Parmentier documented 71 temples and categorised the temples into alphabetical groups -- namely A, A', B, C, D, E, F, G, H and K groups, each consisting of multiple Hindu temples.

Unfortunately, American B-52 heavy bombers damaged many tower temples in August 1969 during the outbreak of the Second Indochina War (called the Vietnam War in the United States and the American War in Vietnam) after they found out the National Liberation Front or the communist Viet Cong, who were allied with North Vietnam and fought against South Vietnamese armies and the United States, used the site as their strongholds.

TOURIST TRAIL: Above, Group A, also called Pagoda Tower by the Chams, and Group B are the most important complexes at My Son Sanctuary.

As a result, there are very few Hindu temples left intact.

The huge brick monument standing 28 metres high which used to be at the centre of Group A was also destroyed during the Vietnam War. It was typical architecture for the golden age of the Champa kingdom. This was the only temple with two main doors opening to the east and west, and it is surrounded by six small temples. Sadly, Group A is in very poor shape today.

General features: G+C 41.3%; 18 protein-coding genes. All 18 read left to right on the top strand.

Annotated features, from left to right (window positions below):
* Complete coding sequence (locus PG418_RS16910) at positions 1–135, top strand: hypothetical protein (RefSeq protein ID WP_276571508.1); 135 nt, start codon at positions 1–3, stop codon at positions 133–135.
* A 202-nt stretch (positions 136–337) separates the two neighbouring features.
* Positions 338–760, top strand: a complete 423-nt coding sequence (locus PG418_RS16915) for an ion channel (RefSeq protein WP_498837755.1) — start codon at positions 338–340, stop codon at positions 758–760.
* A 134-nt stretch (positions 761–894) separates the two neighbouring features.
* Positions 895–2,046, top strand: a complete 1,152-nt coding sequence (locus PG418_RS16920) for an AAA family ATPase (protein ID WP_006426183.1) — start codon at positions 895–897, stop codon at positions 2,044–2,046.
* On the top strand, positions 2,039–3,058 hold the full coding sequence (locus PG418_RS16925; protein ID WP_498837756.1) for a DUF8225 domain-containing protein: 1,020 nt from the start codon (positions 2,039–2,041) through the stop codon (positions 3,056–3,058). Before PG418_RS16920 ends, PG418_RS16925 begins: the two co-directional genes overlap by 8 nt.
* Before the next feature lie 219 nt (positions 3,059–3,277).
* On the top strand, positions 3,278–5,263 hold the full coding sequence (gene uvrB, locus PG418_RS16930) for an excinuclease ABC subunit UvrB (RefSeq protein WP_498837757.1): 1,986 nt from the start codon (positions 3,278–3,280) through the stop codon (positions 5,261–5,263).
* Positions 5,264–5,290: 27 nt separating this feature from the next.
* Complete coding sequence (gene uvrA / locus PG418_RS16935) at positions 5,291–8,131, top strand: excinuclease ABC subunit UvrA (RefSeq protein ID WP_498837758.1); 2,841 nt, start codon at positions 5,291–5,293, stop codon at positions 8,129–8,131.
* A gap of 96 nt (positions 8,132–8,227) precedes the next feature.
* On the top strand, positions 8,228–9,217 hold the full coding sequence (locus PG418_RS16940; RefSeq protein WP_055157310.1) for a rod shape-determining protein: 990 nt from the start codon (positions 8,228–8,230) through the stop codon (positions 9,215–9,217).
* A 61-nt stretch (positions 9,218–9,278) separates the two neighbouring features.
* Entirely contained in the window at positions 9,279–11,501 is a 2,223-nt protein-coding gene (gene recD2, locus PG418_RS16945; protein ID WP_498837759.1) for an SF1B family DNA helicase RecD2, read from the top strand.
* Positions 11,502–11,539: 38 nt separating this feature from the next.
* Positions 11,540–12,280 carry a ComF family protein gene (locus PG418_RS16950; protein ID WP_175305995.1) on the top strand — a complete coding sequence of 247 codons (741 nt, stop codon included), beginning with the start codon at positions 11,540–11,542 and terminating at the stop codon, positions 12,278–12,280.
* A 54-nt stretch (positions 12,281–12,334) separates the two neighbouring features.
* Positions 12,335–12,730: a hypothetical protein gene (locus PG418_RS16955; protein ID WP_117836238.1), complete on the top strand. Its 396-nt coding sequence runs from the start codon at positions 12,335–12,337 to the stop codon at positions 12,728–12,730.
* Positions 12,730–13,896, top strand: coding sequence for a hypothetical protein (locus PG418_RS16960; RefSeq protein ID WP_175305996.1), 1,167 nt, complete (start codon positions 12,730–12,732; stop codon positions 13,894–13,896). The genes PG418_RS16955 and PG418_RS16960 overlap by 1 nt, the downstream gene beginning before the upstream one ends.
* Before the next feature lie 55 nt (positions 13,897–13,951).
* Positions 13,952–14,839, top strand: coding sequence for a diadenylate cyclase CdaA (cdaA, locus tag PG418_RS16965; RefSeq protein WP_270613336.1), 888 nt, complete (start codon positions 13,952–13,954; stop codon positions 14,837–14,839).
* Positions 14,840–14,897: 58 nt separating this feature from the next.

The disappeared main temple once served as the place for the Champa royals to worship Hindu divinities such as Vishnu, Krishna and, above all, Shiva.

The Hindu temple complex was recognised as a national site in 1979. It became a special national site 30 years later. In 1999, Unesco recognised its charm and historical evidence and listed it as a world heritage site under two criteria: its evidence of an Asian civilisation that is now extinct and its cultural integration with the local community.

WAR WOUNDS: Left, bomb craters are still visible to visitors today throughout the complex.